Yet, we also have a domineering side. Not everyone who rejects low offers on the Ultimatum Game does so because of fairness concerns. For some, this game is not about social exchange but rather social competition. They see a chance to make a relative gain on the other player. Turning down €2 means the other person will lose €8. Indeed, people tend to focus on their position relative to others, rather than their absolute status.

Thus, if offered a choice between, a) earning €100,000 and another person earning €110,000, or b) earning €90,000 and another person earning €80,000, people tend to prefer option b, which pays less but puts them on top.

Whether we are thinking about personal, business, or political relationships, we need to be aware of what may trigger a spiteful backlash. It pays to appear deserving.

 “Money-burning studies” show that if we think others have obtained undeserved gains, we will pay to destroy them. In such studies, you play a betting game on a computer with other players, for real money. During the game you see the computer giving other players an undeserved advantage.

At the end, you can choose to (anonymously) give up some of your winnings to burn some of the other players’ money. Remarkably, two in three people will pay to punish those who made undeserved gains.

Under cover of anonymity, large numbers of us will spite those who we feel have undeserved wealth. Given society offers us anonymity both in the voting booth and on social media, and we face a world of increasing economic inequality, waves of spite threaten to roll over us. Maybe they already have.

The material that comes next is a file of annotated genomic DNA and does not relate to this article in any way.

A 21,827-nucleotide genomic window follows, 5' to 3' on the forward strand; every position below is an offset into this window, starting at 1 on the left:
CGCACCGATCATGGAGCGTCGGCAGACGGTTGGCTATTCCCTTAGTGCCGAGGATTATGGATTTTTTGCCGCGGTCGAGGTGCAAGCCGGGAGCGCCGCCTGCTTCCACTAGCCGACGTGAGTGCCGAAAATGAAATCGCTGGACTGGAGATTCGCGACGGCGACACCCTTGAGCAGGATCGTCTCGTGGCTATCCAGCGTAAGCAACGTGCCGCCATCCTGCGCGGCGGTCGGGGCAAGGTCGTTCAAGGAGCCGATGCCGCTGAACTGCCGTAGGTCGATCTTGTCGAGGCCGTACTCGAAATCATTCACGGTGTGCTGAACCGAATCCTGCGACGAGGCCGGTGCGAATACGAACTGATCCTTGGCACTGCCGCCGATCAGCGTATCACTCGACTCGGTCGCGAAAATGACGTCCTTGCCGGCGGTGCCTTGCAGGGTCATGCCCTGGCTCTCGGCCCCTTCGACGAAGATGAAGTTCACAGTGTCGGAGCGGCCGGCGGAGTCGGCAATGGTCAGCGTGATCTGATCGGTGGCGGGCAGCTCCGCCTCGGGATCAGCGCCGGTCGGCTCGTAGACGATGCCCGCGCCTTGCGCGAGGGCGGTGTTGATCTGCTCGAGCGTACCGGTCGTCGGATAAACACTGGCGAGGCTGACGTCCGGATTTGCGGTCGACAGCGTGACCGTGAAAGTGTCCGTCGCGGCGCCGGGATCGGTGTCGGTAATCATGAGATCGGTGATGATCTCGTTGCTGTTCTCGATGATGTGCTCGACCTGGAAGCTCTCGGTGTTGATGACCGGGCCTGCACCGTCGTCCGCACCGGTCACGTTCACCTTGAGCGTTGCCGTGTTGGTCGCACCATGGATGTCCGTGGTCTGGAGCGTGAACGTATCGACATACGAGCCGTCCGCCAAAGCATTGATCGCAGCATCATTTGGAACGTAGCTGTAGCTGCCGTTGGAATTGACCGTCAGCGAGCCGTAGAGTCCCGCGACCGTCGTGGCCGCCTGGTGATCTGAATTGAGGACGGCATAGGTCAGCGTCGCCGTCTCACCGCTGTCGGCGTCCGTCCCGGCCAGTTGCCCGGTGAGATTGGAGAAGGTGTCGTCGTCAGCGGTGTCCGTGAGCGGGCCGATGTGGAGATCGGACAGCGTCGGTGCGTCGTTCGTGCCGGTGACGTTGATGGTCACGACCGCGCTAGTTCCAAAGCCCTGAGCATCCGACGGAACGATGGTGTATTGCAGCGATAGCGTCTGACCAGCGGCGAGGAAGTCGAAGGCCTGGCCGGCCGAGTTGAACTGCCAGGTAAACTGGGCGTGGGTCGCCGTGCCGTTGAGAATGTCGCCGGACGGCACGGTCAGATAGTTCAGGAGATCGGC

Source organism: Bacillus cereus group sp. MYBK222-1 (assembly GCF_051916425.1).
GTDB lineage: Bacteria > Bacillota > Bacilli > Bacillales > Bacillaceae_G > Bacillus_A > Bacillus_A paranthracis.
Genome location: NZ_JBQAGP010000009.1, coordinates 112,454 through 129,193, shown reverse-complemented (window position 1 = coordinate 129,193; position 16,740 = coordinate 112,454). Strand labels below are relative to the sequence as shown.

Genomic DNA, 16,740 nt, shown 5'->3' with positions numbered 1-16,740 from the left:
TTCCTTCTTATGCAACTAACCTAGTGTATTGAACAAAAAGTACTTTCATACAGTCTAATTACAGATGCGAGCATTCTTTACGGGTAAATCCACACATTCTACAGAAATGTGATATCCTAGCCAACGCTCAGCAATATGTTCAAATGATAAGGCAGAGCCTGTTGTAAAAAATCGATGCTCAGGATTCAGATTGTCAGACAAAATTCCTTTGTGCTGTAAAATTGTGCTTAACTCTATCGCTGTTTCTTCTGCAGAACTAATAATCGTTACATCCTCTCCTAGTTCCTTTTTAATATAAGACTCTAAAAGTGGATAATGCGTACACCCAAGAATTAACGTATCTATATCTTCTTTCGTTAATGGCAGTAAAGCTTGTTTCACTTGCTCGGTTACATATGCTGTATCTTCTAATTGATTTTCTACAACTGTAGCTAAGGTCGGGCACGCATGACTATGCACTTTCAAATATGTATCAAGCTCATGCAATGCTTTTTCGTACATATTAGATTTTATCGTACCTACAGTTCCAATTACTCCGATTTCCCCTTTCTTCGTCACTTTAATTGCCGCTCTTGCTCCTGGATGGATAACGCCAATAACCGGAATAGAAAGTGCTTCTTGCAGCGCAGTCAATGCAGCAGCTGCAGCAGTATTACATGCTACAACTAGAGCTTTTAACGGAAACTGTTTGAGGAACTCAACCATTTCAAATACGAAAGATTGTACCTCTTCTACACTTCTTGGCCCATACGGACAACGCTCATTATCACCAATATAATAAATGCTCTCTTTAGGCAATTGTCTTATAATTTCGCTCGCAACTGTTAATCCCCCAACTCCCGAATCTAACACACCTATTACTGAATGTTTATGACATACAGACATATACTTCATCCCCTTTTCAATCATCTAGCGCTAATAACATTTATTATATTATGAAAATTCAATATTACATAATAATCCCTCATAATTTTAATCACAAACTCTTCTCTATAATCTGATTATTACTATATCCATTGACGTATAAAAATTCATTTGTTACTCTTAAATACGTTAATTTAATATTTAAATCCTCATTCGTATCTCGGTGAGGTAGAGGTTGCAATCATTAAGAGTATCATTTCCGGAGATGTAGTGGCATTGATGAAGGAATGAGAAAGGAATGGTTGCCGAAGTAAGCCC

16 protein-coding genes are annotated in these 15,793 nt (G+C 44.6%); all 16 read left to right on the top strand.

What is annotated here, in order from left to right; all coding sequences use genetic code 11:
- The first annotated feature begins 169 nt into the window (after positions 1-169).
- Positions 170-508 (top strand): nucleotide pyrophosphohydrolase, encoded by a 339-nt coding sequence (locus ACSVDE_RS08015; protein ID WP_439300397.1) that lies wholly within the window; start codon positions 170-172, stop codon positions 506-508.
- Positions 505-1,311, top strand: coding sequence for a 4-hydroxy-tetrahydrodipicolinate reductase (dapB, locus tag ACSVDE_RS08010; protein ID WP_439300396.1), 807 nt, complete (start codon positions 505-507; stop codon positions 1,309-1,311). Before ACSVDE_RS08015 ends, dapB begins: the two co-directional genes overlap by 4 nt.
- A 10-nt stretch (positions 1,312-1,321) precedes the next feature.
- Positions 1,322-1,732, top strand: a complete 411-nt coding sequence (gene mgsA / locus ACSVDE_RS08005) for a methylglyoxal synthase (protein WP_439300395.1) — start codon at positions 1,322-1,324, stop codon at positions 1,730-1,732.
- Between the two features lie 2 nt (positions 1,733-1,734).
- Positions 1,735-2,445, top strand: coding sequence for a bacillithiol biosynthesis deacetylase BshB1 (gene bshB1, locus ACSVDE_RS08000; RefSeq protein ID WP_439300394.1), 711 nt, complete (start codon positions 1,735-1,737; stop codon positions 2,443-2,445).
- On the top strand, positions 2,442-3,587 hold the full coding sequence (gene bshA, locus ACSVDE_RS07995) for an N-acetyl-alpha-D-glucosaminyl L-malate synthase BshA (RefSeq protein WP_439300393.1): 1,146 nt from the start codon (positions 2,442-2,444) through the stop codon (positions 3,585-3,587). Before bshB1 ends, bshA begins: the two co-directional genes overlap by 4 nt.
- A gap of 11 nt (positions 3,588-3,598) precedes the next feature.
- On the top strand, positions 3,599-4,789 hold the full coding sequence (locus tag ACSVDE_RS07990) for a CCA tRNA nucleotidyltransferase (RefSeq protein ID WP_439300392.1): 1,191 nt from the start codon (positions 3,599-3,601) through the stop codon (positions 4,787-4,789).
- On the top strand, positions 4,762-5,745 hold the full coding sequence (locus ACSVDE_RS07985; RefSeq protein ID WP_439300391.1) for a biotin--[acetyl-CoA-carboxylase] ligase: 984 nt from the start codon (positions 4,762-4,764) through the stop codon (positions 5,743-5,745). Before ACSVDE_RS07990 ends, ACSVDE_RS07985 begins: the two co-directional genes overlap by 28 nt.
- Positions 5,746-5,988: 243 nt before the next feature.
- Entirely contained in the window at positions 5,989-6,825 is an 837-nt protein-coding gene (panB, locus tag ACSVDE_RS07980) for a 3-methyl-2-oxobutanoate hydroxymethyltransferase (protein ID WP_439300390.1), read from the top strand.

But it is not only the undeserving that get spited. The Joy of Destruction game has showed that 40 per cent of people, under the cover of anonymity, will pay to destroy money that others have earned fairly. And things get even worse. Some of us will even spite those who try to help us. This is called do-gooder derogation. People act this way because they feel threatened by the helpful. Some of us would clearly rather rule in hell rather serve in heaven, as Milton put it.

All these elements, and more besides, were visible during the 2016 US presidential election. By portraying Hillary Clinton as an unfair, undeserving, disloyal do-gooder who thought herself superior to the “deplorables”, the Trump campaign summoned spite-voters.

The 2016 US election was, unlike its recent predecessors, a punishment election. Polling by the Pew Research Center found 53 per cent of Trump voters said they were voting against Clinton more than they were voting for Trump. Many did so whilst acknowledging being concerned, or even scared in some cases, about what would happen if Trump won.

A simple conclusion is that we need restore a world where elections are about whom to support, not whom to spite. A harder question is whether we sometimes need to embrace spite to ensure a better future.

Dr Simon McCarthy-Jones is an associate professor of clinical psychology and neuropsychology in the department of psychiatry at Trinity College Dublin. His new book Spite: And the Upside of our Dark Side is published by Oneworld